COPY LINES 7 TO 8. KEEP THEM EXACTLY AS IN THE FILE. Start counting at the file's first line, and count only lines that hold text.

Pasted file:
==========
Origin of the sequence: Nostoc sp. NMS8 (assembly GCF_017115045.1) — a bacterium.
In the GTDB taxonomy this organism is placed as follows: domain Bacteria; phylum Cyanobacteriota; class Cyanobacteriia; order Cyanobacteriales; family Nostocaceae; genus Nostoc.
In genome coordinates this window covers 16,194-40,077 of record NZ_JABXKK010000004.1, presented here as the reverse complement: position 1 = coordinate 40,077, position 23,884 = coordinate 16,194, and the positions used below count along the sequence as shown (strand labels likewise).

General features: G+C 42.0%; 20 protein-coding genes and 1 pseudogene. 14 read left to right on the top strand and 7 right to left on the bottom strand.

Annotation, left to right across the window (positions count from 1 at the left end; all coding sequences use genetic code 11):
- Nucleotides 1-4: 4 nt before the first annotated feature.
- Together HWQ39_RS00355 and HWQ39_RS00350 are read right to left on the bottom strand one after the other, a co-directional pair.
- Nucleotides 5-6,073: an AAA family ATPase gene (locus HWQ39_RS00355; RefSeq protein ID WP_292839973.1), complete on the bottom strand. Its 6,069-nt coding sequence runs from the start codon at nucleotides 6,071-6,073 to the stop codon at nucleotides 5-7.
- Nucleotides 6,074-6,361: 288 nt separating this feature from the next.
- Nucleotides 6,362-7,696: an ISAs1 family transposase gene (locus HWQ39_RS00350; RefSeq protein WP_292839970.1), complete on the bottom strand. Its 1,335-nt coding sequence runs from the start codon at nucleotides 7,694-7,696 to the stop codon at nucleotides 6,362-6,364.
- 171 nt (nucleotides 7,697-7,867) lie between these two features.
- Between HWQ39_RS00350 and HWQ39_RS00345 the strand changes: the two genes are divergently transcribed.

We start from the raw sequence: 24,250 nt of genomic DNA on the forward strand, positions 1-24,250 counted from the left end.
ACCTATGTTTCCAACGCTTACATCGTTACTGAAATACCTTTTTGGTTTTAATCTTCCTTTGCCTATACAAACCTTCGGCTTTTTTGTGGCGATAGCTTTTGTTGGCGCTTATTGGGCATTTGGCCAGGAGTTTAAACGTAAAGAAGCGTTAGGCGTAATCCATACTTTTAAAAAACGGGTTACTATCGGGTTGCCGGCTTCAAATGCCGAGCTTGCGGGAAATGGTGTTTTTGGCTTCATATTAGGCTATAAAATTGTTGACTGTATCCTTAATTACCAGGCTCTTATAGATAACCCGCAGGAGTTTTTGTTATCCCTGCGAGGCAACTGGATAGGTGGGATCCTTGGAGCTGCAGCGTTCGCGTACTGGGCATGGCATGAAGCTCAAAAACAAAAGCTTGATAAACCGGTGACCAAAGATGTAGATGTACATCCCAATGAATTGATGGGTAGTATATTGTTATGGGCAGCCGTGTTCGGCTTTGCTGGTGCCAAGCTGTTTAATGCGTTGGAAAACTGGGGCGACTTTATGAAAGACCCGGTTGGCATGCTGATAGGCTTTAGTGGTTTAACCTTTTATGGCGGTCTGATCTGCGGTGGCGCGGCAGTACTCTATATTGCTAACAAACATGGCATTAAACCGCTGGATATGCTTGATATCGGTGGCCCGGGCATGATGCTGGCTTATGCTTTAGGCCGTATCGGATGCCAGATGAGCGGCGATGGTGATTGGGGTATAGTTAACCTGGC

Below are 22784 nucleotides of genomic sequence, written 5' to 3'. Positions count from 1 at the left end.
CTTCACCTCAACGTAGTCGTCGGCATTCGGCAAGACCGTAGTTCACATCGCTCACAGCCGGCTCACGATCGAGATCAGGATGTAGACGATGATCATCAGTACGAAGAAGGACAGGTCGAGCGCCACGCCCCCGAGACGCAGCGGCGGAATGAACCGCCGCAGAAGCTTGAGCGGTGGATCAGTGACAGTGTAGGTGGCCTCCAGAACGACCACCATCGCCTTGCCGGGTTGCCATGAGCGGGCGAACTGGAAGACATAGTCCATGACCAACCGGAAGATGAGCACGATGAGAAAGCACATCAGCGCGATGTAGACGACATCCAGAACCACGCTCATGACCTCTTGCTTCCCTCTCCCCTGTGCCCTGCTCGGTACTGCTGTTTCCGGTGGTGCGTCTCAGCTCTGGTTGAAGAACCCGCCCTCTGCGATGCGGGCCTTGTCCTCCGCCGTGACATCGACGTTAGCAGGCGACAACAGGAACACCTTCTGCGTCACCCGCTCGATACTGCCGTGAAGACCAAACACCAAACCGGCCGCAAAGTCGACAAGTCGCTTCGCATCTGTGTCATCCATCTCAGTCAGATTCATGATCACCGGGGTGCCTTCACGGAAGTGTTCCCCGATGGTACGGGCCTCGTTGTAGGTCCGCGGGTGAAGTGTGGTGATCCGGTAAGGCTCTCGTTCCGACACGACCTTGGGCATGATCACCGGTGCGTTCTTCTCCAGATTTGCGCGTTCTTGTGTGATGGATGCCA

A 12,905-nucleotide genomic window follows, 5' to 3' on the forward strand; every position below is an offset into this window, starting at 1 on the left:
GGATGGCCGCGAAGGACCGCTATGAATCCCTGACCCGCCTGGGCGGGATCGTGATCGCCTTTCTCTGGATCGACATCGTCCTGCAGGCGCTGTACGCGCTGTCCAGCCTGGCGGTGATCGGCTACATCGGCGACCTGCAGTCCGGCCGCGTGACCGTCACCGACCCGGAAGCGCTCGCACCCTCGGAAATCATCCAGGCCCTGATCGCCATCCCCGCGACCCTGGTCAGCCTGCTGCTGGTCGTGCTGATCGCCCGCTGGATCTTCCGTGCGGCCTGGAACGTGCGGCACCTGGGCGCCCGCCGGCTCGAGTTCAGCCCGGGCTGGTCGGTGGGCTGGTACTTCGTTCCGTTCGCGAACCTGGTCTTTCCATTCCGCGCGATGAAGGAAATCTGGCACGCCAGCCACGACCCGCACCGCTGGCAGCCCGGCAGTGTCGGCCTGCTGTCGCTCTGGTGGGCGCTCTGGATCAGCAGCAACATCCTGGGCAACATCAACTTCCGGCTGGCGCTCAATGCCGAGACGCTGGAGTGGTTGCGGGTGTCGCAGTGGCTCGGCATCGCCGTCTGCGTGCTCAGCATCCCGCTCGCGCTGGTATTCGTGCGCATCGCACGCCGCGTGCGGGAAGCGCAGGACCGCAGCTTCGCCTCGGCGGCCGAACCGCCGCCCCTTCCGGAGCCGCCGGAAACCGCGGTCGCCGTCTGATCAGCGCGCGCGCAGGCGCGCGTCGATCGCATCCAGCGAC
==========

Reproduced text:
- Together HWQ39_RS00355 and HWQ39_RS00350 are read right to left on the bottom strand one after the other, a co-directional pair.
- Nucleotides 5-6,073: an AAA family ATPase gene (locus HWQ39_RS00355; RefSeq protein ID WP_292839973.1), complete on the bottom strand. Its 6,069-nt coding sequence runs from the start codon at nucleotides 6,071-6,073 to the stop codon at nucleotides 5-7.